Cades Cove Driving Tour part 4 in the Great Smoky Mountain National Park

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Gregg Cable house, cane mill and molasses furnace.
Gregg Cable house, mill and molasses furnace.
The John P Cable Grist Mill which was built in 1870.
John P Cable Grist Mill which was built in 1870.

Cades Cove Loop Road Driving Tour Stop 11

The Cable Mill Historic area is a perfect place to take a break and walk around history.

Start at the visitor center which has bathrooms outside. The Cable Mill Historic visitor center which was built in 1972 is open daily but may close in the winter during inclement weather.

Cades Cove Tennessee Visitor Center Information in the GSMNP

  • Cades Cove Visitor Center hours for January are from 9 to 4:30pm
  • Cades Cove Visitor Center hours for February are from 9 to 5pm
  • Cades Cove Visitor Center hours for March are from 9 to 6pm
  • Cades Cove Visitor Center hours for April Through August are from 9 to 7pm
  • Cades Cove Visitor Center hours for September and October are from 9 to 6pm
  • Cades Cove Visitor Center hours for November are from 9 to 5pm
  • Cades Cove Visitor Center hours for December are 9 to 4:30pm (Closed Christmas Day)

All the historic buildings and exhibits other than the John P Cable grist mill were brought to this spot in Cades Cove from other areas of the park. Easy to navigate paths will take you from building to building making this section of historic buildings the most assessable to those with special needs.

As you wander through the Cable Mill Historic area you will see a blacksmith shop, cantilever barn, damn, millrace, grist mill, smokehouse, the Gregg Cable house, corn crib, barn, sorghum mill and molasses furnace.

Cades Cove was a farming community that flourished in the 1800s into the early 1900s. Farmers alone could not support the entire community as the settlers needed the products that the blacksmith was able to make or repair and the labor that the mill was able to provide in the form of a grist mill as well as a sawmill to cut logs into lumber.

Blacksmith Shop
The first building that after the Cades Cove visitors center is the blacksmiths shop. While the Smokies are not loaded with iron ore, there were in fact originally called the Great Iron Mountains.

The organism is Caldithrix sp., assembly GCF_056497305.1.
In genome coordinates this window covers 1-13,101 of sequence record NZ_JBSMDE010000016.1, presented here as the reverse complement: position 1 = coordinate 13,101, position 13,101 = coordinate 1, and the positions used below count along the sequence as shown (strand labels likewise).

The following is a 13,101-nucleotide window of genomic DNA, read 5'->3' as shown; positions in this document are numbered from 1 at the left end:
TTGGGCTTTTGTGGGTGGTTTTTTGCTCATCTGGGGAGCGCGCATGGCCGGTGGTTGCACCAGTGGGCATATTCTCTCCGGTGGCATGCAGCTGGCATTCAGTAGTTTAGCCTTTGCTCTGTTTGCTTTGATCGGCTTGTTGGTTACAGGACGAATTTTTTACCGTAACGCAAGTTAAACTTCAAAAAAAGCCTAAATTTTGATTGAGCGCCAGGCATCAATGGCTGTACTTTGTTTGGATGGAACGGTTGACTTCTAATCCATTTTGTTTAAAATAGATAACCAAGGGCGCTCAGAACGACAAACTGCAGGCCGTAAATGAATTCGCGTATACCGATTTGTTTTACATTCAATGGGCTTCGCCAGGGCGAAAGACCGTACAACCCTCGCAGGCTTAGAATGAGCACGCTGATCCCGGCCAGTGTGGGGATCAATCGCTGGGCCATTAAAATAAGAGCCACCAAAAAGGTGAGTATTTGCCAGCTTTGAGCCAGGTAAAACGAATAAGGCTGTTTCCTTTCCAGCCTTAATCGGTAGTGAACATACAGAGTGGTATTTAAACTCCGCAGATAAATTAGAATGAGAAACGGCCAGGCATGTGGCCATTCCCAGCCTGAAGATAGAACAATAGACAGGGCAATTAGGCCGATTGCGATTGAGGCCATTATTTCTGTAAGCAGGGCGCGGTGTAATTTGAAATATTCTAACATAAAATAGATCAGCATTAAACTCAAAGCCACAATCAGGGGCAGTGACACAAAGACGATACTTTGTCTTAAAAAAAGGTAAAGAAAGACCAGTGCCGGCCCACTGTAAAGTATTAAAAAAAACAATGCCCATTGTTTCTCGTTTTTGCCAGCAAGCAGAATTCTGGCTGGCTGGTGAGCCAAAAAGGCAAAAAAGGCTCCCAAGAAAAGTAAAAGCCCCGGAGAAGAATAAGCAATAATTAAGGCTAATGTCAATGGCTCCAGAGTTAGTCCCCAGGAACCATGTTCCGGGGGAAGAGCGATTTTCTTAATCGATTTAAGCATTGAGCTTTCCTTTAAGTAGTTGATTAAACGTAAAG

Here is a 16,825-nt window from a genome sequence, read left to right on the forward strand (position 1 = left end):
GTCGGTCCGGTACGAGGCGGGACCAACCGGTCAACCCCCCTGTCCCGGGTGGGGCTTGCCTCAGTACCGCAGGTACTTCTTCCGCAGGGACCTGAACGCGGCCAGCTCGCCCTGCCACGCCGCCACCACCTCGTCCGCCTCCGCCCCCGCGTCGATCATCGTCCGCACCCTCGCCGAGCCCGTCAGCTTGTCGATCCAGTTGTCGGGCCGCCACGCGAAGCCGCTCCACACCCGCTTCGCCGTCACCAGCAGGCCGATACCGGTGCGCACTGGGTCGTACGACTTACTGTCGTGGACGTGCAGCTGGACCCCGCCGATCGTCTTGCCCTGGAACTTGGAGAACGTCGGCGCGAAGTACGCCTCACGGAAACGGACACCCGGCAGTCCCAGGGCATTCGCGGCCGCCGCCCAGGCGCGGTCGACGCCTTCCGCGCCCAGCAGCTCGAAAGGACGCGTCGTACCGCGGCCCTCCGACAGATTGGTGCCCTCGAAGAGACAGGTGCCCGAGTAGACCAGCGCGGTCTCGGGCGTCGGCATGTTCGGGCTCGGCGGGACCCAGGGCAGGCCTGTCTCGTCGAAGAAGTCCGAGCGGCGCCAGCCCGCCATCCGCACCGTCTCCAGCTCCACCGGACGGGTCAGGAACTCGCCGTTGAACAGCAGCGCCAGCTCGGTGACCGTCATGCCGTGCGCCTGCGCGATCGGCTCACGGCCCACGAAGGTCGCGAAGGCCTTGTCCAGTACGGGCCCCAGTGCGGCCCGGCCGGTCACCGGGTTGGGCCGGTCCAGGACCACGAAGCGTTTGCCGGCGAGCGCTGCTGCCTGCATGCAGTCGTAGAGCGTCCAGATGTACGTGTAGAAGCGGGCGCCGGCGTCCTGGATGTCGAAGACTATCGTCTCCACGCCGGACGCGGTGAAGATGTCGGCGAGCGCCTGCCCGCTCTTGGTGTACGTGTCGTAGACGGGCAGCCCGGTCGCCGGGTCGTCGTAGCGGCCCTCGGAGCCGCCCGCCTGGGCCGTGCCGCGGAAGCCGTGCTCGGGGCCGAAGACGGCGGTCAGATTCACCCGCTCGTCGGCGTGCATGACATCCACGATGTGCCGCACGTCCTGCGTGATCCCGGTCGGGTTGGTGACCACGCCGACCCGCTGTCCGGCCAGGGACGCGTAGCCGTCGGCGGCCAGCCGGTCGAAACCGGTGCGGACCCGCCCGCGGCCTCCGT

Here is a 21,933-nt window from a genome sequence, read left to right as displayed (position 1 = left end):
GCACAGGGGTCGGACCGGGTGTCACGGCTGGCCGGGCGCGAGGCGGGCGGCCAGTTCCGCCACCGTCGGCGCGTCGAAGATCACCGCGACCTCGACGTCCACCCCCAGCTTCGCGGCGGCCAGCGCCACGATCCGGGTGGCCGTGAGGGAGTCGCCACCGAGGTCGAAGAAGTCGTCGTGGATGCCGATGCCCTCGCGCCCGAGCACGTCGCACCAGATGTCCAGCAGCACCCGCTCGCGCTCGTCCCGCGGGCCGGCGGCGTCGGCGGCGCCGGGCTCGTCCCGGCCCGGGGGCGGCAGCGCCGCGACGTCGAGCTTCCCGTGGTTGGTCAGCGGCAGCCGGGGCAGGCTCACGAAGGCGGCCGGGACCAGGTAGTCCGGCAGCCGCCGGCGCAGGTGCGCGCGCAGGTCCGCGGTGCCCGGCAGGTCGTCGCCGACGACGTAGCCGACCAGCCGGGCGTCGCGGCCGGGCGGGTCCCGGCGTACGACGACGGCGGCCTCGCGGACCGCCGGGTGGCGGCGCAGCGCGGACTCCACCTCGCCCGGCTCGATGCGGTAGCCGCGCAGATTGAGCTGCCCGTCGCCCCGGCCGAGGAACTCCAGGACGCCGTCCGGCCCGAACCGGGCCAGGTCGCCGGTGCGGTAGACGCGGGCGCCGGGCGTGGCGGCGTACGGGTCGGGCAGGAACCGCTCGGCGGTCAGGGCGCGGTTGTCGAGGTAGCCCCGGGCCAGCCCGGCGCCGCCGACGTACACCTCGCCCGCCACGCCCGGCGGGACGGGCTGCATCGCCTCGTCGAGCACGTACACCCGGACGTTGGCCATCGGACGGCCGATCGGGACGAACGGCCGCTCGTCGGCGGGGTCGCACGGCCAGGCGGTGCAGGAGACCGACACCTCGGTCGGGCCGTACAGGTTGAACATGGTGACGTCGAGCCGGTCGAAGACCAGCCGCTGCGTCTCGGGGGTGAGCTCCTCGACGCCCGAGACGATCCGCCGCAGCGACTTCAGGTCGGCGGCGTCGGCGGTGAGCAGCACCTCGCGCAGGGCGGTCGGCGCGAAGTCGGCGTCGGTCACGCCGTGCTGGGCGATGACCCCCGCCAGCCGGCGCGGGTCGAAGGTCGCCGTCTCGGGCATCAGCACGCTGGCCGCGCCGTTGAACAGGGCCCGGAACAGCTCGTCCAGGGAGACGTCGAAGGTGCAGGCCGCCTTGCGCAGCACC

Being isolated in the Cove meant recycling iron was an important task of the blacksmith who would take broken or discarded objects and form them into something useful, from a hinge to a plow, the early blacksmiths that were found through out the Smoky Mountains had to be able to make what was needed by the community with his fire and the brute force of his muscles.

Cantilever Barn
The cantilever design which incorporated overhanging beams in the construction of the barn originally came from Europe but due to the extra storage area created by using such a design, was perfectly suited for the early Smoky Mountains homesteads. The large overhand created by the cantilever was a perfect place to keep animals out of the elements during the winter.

One of the finest examples of a antique cantilever barn we will see later on the driving tour.


 

John P Cable Grist Mill
This was not the only mill in the early days of Cades Cove but it is the only mill still standing.

In the 1860s a farmer named John P Cable bought this land in Cades Cove and in 1870 he built this water driven grist and saw mill.

If you look you will see how the water comes from Mill Creek, runs through the mill race and ends up on the long wheel which provided power for the saw as well as the grist mill.

Corn was the major crop of Cades Cove and thus mills that could grind the corn were of real importance to the residents of the Cove. Milling was one of the first industries in the Cove and the mill owners were able to tax a farmer around 10% for grinding his crop. Early mills were small and did a poor job grinding corn. These tub mills as they were called, cracked the corn and turned it into a rough corm meal for making breads. The more sophisticated mills such as the mill seen here could grind a much finer corn meal and turn wheat into flour which could be used in biscuits and cakes.

Although this was a great mill for food stock, it was not fantastic as a saw mill. The water driven wheel powered a sash blade - a reciprocating flat blade that travels up and down. This sash blade does not cut lumber as well as a steam operated saw mill with a circular blade does.

Apparently owning and operating this mill was not enough for John P Cable. He was also an active farmer and had a large bell mounted on a pole by the mill that customers could ring when he was working on the fields. His son James V Cable ran this mill into the 1900s. James could not compete with the steam operated saw mills so he just concentrated on grinding corn and wheat.